Composer: Sergei Prokofiev, Dmitri Shostakovich
Orchestra: Moscow Philharmonic Orchestra
Conductor: Kirill Kondrashin
Number of Discs: 1 CD
Format: FLAC (tracks)
Bit Depth: 24bit / 192kHz
Number of channels: 2.0
Size: 1.67 GB
Kirill Kondrashin / Moscow Philharmonic Orchestra – Sergei Prokofiev, Dmitri Shostakovich
01. Sergei Prokofiev
Cantata for the 20th Anniversary of the October Revolution 31:13
02. Dmitri Shostakovich
The Sun Shines over our Motherland 12:17
Serge Prokofiev had been deeply engrossed in the writings of Vladimir Lenin when the All-Union Radio Committee approached him with the idea of a patriotic cantata, one that might incorporate “Revolutionary texts.” The germs of the idea began in 1934, but Prokofiev undertook the main body of the ten-movement work in 1936-1937. Prokofiev repressed the score, however, and it did not receive its premier until 5 May 1966 under Kondrashin. The sheer number of forces involved–which can easily involve up to 500 musicians–suggests another reason for the rarity of this colossus. The musical fecundity of Prokofiev’s style–with clear analogies to Alexandre Nevsky and to the G Minor Violin Concerto–mark the piece as an inspired rather than a merely propagandist vehicle. For the prologue or Introduction, Prokofiev utilizes the phrase “A specter is haunting Europe,” the first sentence from Marx and Engels’ Communist Manifesto. The 1966 recording by Kirill Kondrashin omits two movements–Stalin’s Oath and The Constitution–movements no longer “politically correct” during the period of anti-Stalin reaction, since the Soviet government wished to detach itself from his crimes.
After the Introduction, the dense music and inflammatory texts trace the philosophical seeds of the October Revolution through its various means of political realization and political action. Prokofiev incorporates various masses of sound–including an accordion orchestra–from the folk as well as the classical-concert world to embrace the total will of the people. “We choose to fight and do not seek appeasement” becomes the rallying cry of section four, “We March Closely Together.” The battle scene emerges with terrific force, imitating the sounds of gunfire and the inflamed spirit of the people: “We shall take bread and shoes from the capitalists. . . .We must mobilize and arm the workers.” A frightful peasant dance emerges from the tumult and pandemonium of war and slaughter, a dizzy dance of death and celebration, the voice of Lenin megaphoned over rattling machine gun fire and sirens, Socialist Realism at its most ardent. The throes of revolt clearly hearken to Tybalt’s Death from Romeo and Juliet, then the atmosphere clears with the sense of Victory: “Comrades, spring is coming. . .the ice is broken in all corner of the earth.” A Symphony–Allegro energico–ensues in the manner of scherzo that embodies the ecstatic affirmation of the Revolution’s aims. The cantata ends with a reprise of Philosophers of movement two, an assertion of the difference between those men who dream of a better world and those who bring such change to ecstatic fruition. That much of this music Prokofiev meant as satire escaped the Soviet censors, but its extraordinary sonority appeals to Kondrashin, who controls all his forces with ripe dignity.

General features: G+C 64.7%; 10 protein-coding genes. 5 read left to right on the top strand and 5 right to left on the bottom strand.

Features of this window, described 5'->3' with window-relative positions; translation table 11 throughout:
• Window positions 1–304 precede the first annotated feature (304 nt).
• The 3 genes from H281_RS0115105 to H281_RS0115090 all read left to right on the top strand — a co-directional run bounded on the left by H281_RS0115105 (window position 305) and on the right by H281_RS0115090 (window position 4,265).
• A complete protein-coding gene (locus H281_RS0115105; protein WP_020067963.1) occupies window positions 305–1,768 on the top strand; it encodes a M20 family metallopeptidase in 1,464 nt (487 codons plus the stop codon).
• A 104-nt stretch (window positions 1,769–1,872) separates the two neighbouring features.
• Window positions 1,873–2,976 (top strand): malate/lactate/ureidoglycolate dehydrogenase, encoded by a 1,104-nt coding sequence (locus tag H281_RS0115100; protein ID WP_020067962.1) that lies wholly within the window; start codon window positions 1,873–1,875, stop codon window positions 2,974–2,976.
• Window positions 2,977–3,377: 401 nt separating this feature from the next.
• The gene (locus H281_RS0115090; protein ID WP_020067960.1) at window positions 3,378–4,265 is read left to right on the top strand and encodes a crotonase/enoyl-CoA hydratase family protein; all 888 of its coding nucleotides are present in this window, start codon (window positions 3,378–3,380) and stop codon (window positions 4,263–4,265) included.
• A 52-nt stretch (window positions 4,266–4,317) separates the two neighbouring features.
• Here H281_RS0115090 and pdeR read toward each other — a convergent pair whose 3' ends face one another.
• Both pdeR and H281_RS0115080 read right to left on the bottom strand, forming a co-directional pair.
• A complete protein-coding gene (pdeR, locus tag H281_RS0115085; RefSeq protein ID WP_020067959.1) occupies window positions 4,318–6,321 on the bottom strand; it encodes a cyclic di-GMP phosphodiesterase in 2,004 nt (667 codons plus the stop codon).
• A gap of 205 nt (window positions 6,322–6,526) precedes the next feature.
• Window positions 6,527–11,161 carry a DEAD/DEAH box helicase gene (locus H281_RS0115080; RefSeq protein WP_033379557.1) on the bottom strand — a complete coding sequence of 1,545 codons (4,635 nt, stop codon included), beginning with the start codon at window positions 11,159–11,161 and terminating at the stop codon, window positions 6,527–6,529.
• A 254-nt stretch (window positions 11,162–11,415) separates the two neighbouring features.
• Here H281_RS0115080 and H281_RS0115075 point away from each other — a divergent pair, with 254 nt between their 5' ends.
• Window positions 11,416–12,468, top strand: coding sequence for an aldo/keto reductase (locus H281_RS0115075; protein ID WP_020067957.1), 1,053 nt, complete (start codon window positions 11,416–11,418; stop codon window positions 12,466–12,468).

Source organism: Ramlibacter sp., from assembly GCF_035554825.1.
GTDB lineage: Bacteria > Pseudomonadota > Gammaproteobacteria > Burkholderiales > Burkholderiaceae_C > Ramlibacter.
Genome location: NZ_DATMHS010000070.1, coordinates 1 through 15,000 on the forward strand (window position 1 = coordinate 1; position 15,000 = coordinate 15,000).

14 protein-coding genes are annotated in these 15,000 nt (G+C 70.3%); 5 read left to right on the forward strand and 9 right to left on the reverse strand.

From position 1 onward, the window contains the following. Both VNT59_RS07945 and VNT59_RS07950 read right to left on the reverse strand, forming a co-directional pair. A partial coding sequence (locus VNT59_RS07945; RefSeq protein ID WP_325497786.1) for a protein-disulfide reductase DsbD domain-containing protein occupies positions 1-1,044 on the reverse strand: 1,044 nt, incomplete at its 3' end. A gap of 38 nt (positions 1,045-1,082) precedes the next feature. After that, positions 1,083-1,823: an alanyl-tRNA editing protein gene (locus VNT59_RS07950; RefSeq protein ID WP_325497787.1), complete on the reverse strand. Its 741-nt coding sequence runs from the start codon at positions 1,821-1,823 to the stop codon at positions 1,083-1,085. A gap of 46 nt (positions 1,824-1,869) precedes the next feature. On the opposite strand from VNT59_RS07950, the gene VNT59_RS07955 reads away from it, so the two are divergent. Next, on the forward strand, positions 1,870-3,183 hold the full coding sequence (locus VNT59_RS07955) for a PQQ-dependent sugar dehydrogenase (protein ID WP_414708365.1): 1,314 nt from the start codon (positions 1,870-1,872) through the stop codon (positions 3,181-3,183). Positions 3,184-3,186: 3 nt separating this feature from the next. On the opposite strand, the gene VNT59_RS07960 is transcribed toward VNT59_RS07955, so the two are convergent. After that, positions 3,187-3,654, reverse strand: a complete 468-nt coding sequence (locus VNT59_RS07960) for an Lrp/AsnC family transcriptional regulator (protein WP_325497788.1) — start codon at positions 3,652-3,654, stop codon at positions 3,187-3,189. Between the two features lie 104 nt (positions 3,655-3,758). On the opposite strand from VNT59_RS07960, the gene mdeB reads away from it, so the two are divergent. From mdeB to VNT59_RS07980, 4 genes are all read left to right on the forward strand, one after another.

Dimitri Shostakovich can hardly be called a “defender” or “apologist” for Soviet Communism, but he did compose his cantata, The Sun shines over our Motherland–after the poem by Yevgeny Dolmatovsky–in 1952, when the Russians were celebrating the 35th anniversary of the October Revolution. The scoring has an airy woodwind character that makes it kin to The Song of the Forests. It opens with a boys’ chorus to establish political innocence. Nevertheless, the squalid post-1948 political atmosphere–which promised more repressions for creative artists–made any “patriotic” project unpalatable for Shostakovich, and many find his twelve-minute cantata bland, to say the least. The sun becomes the dominant metaphor of the “philosophical light” of Soviet Communism that had led Russia away from the capitalist darkness. The men’s chorus and mixed chorus sings of the struggles of the past, and the subsequent battles and the hard work of the People for “the splendid life” of Russia in the bounteous rays of Nature. “We have become wealthy and strong beneath the sun of freedom.” A majestic hymn announces spiritual victory, but hindsight and the composer’s own Testimony impose a hollow sound on an otherwise resonant series of patriotic declamations.
Note: HDTT does not supply recording information, and the banding of the tracks runs contrary to the liner notes: 1-7 Prokofiev; 8-Shostakovich. No individual timings for the Prokofiev movements are provided. The sound does hammer us with audiophile fidelity.
[Surprising, since since nearly all the Russian-made pre-Peristroika recordings sounded pretty awful…Ed.]
— Gary Lemco